Tuesday was a volatile day on Wall Street, with most major benchmarks climbing to initial gains before finishing in the red. Quarterly results kept investors on their toes, with both positive and negative news coming from some of the most closely watched companies in the U.S. economy. Even though many stocks managed to post solid gains, bad news hit some companies hard. Hasbro (NASDAQ:HAS), Del Taco Restaurants (NASDAQ:TACO), and Howard Hughes (NYSE:HHC) were among the worst performers. Here's why they did so poorly.

Hasbro sees trouble from tariffs

Shares of Hasbro plunged 17% after the toy maker announced disappointing third-quarter financial results. Hasbro reported a roughly 1% gain in revenue, with flat performance internationally and a slight decline in its core U.S. and Canada toy business. The company said that revenue from its entertainment, licensing, and digital segment jumped 20% from year-ago levels, but weakness in its gaming category and its franchise brands business held back its growth. Tariffs on Chinese imports have been especially difficult for Hasbro to overcome, and investors have to hope that those levies will go away and that strength in partner-branded product sales will provide a lift to Hasbro's overall results in the future.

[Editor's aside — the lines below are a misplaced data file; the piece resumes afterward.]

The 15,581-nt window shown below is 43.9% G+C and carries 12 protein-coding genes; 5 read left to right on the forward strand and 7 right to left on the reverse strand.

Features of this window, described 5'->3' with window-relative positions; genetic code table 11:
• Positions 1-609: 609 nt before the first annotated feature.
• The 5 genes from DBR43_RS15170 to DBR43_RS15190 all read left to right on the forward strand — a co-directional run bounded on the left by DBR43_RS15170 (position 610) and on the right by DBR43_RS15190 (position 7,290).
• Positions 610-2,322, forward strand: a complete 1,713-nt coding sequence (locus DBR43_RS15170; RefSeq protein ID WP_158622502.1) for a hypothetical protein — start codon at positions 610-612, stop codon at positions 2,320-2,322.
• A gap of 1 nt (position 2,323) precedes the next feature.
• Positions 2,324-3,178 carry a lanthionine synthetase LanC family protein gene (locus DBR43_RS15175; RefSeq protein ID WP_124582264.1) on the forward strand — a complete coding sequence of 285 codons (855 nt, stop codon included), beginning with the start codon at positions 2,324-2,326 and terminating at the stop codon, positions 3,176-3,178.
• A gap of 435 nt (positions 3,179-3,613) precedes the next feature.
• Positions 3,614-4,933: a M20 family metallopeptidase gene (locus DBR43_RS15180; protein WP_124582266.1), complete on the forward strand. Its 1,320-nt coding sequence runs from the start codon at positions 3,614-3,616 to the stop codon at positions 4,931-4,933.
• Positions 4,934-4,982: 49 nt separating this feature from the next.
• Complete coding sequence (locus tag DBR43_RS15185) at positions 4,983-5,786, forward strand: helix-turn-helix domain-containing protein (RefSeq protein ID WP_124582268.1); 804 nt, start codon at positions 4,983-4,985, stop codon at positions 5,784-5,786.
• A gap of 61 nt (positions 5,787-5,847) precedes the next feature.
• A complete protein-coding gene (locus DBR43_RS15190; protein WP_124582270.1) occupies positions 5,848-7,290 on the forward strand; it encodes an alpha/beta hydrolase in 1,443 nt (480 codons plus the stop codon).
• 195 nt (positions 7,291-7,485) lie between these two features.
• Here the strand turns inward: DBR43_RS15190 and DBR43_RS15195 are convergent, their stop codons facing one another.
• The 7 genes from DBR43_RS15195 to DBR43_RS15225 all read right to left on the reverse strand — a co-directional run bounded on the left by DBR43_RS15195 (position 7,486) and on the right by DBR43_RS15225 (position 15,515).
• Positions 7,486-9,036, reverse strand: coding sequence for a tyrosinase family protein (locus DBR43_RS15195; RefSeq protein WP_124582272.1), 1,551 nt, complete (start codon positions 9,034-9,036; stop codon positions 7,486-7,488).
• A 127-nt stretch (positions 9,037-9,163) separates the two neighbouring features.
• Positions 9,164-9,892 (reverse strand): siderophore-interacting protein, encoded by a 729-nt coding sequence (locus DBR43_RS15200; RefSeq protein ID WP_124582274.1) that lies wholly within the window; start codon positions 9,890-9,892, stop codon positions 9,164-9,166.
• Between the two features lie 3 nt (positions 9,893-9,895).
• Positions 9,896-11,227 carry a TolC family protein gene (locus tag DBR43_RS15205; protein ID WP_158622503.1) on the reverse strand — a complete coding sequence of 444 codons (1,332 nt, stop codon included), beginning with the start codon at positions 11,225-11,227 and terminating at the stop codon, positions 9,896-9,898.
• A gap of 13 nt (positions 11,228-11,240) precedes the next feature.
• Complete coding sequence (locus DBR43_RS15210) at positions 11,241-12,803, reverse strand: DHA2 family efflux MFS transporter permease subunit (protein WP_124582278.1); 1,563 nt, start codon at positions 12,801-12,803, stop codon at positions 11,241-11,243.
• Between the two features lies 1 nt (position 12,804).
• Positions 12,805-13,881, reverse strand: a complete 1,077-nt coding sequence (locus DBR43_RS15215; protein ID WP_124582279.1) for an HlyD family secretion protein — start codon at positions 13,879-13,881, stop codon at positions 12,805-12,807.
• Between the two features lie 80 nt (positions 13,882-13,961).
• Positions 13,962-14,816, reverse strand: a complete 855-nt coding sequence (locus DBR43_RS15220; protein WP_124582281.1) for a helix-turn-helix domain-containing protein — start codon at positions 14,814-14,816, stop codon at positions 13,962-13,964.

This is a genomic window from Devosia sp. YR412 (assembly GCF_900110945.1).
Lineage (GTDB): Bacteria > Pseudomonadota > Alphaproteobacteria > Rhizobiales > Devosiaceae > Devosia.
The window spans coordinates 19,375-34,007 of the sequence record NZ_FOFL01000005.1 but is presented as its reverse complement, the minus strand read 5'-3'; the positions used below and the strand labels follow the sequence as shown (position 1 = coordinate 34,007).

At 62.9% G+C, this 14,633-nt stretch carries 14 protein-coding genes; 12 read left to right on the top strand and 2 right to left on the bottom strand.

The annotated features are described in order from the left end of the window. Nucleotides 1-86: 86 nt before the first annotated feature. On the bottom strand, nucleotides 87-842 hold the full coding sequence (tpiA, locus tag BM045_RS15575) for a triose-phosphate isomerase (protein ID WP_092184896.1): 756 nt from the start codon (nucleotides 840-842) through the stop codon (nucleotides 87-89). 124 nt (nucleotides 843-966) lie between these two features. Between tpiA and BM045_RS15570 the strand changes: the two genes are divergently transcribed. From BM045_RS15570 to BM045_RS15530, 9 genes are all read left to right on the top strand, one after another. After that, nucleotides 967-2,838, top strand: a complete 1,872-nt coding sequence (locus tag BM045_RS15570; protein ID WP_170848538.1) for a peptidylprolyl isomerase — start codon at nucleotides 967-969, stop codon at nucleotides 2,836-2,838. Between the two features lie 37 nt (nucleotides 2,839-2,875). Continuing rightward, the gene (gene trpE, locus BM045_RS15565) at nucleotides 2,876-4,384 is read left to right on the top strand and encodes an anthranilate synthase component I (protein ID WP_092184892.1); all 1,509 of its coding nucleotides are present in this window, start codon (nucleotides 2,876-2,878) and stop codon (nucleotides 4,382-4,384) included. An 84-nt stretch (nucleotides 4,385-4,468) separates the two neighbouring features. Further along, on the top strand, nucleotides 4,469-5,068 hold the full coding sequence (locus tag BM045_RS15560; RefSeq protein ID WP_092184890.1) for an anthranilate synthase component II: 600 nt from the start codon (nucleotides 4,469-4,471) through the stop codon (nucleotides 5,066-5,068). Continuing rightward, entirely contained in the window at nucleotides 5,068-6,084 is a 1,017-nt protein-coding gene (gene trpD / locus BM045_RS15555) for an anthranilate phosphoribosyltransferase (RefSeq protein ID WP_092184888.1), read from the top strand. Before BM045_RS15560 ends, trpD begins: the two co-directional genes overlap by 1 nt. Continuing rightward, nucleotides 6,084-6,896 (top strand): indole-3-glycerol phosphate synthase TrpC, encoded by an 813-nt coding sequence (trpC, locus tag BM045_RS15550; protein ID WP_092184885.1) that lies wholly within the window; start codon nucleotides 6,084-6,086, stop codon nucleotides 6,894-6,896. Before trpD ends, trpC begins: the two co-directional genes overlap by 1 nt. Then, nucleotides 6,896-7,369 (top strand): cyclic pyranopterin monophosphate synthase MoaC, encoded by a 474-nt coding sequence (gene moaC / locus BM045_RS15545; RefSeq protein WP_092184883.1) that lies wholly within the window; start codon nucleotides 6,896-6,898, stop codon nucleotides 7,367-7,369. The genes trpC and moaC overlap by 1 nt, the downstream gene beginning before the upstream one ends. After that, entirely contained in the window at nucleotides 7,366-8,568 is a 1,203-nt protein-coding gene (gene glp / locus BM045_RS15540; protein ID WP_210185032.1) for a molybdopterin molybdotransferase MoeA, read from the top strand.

Box with Magic: The Gathering labeling and a hooded character on the front.

Image source: Hasbro.

Del Taco loses its appetite

Del Taco Restaurants saw its stock drop 17% following its release of its third-quarter financial report. Del Taco said that comparable-restaurant sales were up 1%, helping to lift overall revenue by 2% year over year. Yet adjusted net income was down by roughly a third from year-ago levels, and CEO John Cappasola pointed to "inflationary pressure on food, labor, and operating expenses" for the lackluster results. Restaurant stocks have faced a lot of competition lately, and even the debut of new items like its Breakfast Toasted Wrap hasn't generated as much hype as investors would have preferred to see. In the long run, Del Taco hopes to use technological innovation to drive traffic, but that could take a while to show up in its numbers.

Howard Hughes shifts direction

Finally, shares of Howard Hughes fell 16%. The real estate company announced that it would implement what it called a "transformation plan," moving its corporate headquarters from Dallas to Houston and replacing outgoing CEO David Weinreb with Paul Layne. Howard Hughes will sell off noncore assets, expecting to raise roughly $2 billion over the next 12 to 18 months. All that might sound reasonable, but investors had hoped that Howard Hughes would put itself up for sale. Today's plan suggests that's not going to happen, and that disappointed those who'd hoped to make easy money from a potential takeover bid.